Perhaps Rep. Andy Gipson is unfamiliar with the haunting story of Dawn Franklin.
Franklin, a Coast woman, sat down with my colleague Margaret Baker last year to tell a horrific story of escalating domestic violence that easily could have ended with the Coast woman’s death.
She was isolated, verbally abused, beaten, stomped, head-butted and raped. He forced her to watch as he stabbed his dog and drowned five baby opossums.
She was sure she was going to die. And still, she didn’t leave her abuser for two years even though they weren’t married.
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Finally, as she endured a particularly savage attack, and partly our of fear for a young child she was babysitting, she called for help.
Her ordeal, except for confronting her tormentor in court, was over.
Gipson thinks there’s a better solution: Hang in there.
“At a time I think we need to be adopting policies that promote marriage and people sticking together, I have some serious concerns about opening the floodgates any more than they already are,” Gipson, R-Braxton, said, according to Mississippi Today. “I think the floodgates are already open and this just tears the dam down.”
Mississippi’s divorce rate has been sixth or seventh in the nation the past few years, suggesting there’s a problem with the institution of marriage that runs far deeper than domestic violence.
In 2015 in Mississippi, 2,114 men, women and children needed the sanctuary of the state’s domestic violence shelters. Law enforcement responded to 10,411 domestic violence calls, which includes multiple calls to the same family. About 10,000 marriages ended in divorce.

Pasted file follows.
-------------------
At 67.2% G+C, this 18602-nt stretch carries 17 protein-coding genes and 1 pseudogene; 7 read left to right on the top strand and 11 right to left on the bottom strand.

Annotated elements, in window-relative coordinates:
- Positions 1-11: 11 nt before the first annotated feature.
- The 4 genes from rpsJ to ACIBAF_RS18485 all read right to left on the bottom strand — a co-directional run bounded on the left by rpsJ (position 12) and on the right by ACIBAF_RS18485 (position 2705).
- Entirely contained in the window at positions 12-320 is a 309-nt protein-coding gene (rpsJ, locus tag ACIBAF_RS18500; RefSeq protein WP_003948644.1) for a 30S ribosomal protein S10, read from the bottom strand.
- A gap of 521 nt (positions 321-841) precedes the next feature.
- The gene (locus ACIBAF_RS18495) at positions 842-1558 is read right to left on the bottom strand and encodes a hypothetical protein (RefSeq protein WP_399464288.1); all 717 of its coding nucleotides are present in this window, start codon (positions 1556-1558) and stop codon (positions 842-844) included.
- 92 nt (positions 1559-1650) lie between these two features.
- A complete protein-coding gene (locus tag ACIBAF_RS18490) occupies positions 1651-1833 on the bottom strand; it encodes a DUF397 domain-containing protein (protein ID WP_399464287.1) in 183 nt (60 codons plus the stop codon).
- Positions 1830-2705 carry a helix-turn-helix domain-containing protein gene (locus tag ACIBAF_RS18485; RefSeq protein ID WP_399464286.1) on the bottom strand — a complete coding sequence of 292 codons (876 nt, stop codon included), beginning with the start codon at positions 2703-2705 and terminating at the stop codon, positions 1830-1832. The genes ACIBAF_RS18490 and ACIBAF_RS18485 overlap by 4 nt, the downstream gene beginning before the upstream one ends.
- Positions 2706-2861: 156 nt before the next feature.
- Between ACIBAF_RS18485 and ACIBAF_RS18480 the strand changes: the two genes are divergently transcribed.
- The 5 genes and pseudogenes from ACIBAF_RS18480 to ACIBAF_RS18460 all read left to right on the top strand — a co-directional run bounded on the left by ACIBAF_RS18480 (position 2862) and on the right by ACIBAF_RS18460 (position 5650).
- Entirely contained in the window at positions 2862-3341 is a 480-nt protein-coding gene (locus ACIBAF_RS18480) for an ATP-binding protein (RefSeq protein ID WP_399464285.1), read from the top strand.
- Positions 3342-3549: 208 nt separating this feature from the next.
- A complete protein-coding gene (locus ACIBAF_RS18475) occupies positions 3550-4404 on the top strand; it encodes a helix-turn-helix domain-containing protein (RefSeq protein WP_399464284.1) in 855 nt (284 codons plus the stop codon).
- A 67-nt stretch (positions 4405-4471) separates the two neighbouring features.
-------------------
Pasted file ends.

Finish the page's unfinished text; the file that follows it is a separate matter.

Gipson seems to think a man such as the one who had murdered an ex-girlfriend, served his time, then began the relationship with Franklin simply needs “to have a change in behavior and change of heart.”
People do change. We re-invent ourselves, diet, exercise, resolve to be better people. Abusers? Not so often.
People do change. We re-invent ourselves, diet, exercise, resolve to be better people.
Abusers? Not so often.
“In discussing why abusers abuse, it’s clear that a lot of the causal factors behind these behaviors are learned attitudes and feelings of entitlement and privilege — which can be extremely difficult to truly change,” Kathryn Robinson wrote for The National Domestic Violence Hotlines. “Because of this, there’s a very low percentage of abusers who truly do change their ways.”
One of the more boring assignments handed me by an editor was to spend an afternoon at a county courthouse transcribing the week’s filings: bankruptcies, suits, marriages, divorces, felonies and misdemeanors.
Every week, I’d find complaints filed by women against abusive husbands or boyfriends. And I was just as likely the next week to find a petition by the complainants to dismiss the charges. A judge, sensing the same trend, started requiring the complainants to give a reason for their change of heart. Jesus often came up.
“Jesus doesn’t believe in courts,” wrote one woman whose response has stuck with me all these years. “Biblical reasons.”
I hope she made it. I hope he changed.
In Mississippi, I hope the rules of the House that allow a single member, a committee chairman, to derail a bill will change — especially a bill that was passed 51-0 by the Senate.
That is too much power in the hands of one person. Especially one who has so little knowledge about domestic violence and shows so little compassion for its victims.